Anh Nguyen is the Head of Customer Success at twine.
Prior to joining twine, Anh founded Spark Event Management, an award-winning, full-service event management firm and the Spark Event Collective, a network of independent planners collaborating to deliver event experiences.
Anh is a seasoned business event professional who possesses over 15 years of event design, production, and management experience. She has managed a vast array of events and is known for her keen eye for detail while being able to lead, inspire and manage large, global teams.
During the Covid-19 pandemic, Anh successfully lead 50 leading event professionals to coordinate the Global Meetings Industry Day (GMID) Goes Virtual initiative and was recently named a Meetings Today 2020 Trendsetter.
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Hello and welcome to another episode of the pixelated podcast I am your host Patrick rife excited to welcome all of you back again for a another chapter interview in our, in our series and then pixelated podcast season two series where we've been focused on having conversations with other event professionals throughout the the event, profit diaspora, if you will, if you're just tuning in the theme for this year has been really about interviews with other professionals that work in very specific niches throughout kind of the event professional world. And and today is going to be no different than that. So I'm super excited to welcome and knowing from twine, I believe it's I think if it is we are trying but I think that that's that's all part of the goal as well. But and welcome to the pixelated podcast.Anh Nguyen:
Awesome. Thanks for having me here. It's It is a pleasure to be here. Yeah, we are twine is our Twitter handle. So good. Good. Recall there.Patrick Rife:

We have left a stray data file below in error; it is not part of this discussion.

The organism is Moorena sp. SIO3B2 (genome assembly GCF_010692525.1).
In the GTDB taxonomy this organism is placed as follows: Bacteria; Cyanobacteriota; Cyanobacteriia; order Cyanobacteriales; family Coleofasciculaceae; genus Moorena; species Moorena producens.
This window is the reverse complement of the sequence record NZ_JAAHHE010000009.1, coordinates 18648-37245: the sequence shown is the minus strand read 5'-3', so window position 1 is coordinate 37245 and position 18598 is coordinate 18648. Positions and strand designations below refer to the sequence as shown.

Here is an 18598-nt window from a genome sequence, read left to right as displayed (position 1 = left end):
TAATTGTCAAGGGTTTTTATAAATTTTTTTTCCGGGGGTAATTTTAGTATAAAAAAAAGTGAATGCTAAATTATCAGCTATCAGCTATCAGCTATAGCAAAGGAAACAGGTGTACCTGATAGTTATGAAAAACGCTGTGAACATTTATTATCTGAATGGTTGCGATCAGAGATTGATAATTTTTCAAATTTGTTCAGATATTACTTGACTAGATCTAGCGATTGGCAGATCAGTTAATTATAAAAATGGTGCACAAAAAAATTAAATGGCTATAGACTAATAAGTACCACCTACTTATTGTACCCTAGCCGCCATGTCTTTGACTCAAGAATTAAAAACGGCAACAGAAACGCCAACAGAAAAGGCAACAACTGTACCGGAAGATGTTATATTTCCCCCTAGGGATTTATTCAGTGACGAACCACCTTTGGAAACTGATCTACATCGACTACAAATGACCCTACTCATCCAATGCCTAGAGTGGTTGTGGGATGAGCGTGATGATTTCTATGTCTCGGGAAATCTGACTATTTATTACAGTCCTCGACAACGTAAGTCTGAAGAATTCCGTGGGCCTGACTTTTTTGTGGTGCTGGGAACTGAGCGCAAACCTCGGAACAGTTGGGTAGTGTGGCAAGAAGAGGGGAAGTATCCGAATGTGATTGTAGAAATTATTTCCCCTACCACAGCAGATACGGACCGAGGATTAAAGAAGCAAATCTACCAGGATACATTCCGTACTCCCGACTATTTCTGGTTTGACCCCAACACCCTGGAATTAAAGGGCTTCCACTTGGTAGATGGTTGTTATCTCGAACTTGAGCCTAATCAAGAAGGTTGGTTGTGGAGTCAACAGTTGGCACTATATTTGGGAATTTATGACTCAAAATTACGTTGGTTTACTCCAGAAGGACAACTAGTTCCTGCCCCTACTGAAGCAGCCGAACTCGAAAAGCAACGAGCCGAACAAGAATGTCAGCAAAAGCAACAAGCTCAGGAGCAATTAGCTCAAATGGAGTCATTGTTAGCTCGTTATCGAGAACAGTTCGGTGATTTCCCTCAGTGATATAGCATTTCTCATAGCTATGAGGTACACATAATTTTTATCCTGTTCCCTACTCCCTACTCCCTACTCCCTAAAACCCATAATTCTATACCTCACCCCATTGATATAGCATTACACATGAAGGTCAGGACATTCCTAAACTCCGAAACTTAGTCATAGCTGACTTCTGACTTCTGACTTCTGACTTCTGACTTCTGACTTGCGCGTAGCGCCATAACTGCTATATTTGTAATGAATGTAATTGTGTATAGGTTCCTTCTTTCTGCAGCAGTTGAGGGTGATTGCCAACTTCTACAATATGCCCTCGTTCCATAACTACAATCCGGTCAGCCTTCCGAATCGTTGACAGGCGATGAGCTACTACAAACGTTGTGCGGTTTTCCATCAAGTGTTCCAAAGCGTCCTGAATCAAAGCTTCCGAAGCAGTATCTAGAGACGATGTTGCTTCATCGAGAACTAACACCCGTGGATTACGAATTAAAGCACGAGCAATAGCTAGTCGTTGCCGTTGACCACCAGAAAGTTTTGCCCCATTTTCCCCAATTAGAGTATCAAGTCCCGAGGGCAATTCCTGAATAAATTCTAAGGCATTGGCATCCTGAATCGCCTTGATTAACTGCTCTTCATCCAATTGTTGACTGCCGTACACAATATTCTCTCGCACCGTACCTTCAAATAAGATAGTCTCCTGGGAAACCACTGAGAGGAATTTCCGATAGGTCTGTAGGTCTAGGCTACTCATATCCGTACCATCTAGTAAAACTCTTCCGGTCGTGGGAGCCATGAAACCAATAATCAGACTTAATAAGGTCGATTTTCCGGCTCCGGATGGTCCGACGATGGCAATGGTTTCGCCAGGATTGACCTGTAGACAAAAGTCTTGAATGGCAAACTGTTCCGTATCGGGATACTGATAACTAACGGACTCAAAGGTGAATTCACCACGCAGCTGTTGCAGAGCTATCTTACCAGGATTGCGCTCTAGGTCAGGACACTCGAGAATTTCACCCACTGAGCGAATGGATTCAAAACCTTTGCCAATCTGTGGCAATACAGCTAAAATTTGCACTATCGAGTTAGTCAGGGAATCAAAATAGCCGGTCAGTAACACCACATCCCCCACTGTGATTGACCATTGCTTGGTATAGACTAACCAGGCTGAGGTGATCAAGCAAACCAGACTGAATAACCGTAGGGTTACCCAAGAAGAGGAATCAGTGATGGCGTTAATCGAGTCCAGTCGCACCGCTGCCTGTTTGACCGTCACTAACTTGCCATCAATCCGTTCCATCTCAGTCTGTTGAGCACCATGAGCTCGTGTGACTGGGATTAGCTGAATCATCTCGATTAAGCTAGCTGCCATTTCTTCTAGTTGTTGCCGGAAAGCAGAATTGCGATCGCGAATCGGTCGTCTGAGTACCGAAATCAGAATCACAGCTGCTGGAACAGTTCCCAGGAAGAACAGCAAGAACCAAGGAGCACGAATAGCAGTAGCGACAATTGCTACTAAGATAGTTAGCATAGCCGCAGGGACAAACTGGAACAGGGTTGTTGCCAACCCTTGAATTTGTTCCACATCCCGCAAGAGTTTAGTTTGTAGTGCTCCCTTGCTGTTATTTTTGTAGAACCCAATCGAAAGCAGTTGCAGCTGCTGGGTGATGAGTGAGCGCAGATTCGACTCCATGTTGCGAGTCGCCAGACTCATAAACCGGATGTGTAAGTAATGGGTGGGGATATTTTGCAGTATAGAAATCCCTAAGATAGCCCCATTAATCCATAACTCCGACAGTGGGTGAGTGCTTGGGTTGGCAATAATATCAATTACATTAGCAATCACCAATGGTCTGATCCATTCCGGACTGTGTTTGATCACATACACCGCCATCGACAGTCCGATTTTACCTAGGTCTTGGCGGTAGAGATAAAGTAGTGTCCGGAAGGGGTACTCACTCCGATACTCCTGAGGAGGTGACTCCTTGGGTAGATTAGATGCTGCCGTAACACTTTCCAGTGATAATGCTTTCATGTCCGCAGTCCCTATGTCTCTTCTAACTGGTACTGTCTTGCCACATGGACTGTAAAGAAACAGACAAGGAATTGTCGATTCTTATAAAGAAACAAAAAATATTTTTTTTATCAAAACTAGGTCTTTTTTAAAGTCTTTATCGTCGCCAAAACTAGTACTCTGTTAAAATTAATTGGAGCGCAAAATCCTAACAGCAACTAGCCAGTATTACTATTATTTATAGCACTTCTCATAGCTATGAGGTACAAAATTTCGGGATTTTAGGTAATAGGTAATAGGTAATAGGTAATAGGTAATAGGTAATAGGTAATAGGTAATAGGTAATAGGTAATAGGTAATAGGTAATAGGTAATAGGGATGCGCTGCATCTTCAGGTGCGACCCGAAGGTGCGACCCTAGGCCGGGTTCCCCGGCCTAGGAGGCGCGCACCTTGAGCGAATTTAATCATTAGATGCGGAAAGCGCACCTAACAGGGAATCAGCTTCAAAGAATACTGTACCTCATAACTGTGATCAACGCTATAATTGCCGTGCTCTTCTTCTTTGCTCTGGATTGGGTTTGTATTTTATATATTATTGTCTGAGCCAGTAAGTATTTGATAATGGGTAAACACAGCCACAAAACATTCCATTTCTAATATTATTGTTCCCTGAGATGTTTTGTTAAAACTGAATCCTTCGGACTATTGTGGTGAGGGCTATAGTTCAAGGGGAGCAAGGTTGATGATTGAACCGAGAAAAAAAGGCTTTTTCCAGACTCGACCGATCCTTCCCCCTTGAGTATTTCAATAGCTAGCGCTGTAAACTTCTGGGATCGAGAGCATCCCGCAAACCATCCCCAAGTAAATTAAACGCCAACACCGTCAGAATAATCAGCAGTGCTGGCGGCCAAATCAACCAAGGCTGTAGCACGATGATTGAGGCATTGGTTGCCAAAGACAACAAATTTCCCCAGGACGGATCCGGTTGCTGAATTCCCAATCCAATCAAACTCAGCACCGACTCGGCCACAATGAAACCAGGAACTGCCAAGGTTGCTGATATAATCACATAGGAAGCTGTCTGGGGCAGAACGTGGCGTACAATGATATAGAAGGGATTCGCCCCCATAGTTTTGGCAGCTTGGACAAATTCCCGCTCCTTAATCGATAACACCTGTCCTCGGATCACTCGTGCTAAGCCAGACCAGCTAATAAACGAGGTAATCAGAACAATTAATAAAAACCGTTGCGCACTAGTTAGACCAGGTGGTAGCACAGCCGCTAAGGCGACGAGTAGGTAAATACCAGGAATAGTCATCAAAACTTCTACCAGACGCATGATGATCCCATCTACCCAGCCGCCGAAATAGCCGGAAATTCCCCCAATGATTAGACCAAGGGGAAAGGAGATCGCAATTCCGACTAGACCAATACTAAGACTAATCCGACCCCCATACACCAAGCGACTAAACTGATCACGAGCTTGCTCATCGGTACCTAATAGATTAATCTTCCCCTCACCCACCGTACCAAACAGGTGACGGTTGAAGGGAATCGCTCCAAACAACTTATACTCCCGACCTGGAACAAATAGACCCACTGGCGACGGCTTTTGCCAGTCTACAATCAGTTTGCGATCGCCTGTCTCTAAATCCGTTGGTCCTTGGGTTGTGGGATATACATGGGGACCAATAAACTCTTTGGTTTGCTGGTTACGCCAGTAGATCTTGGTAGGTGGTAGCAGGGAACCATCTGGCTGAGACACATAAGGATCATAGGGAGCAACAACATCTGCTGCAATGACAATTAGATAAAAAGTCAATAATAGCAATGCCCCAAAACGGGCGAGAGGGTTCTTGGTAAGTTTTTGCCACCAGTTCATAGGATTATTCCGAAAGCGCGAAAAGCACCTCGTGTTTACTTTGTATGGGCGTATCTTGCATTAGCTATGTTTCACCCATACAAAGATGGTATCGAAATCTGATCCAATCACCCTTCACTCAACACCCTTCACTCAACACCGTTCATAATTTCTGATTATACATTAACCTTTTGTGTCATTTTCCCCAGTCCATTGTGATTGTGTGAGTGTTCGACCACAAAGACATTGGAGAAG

You know, I was chatting with will Qur'an from endless events. And with him I kept being like, we are endless. And he's like, Yeah, you know, like, it's actually not, but like, I totally understand why we are endless resonates inside of your brain.Anh Nguyen:
Yeah, exactly. We are our Twitter handles, aren't we?Patrick Rife:
Yes, yes. Yes, we are, to some degree, for sure. Well, so. And again, thank you for being our guests I have been following along with your your journey kind of through working with twine via Twitter. So you're one of the people that I've kind of been been following through the last few years over on Twitter. So it's awesome to get a chance to chat with you. And I've thought about reaching out for for some months and kind of, you know, for one reason or another, I just didn't, but it's been kind of cool to finally circle back and get a chance to to talk with you after having the initial idea, I think was kind of when you when you started to work with them. And now here we are all these months later, and you've kind of changed your roles inside of the space. But, you know, before we get ahead of ourselves, why don't you let everyone know that's listening kind of a little bit of your background, a little bit of your bio, you know, like how you got to be where you are and what you're doing now.Anh Nguyen: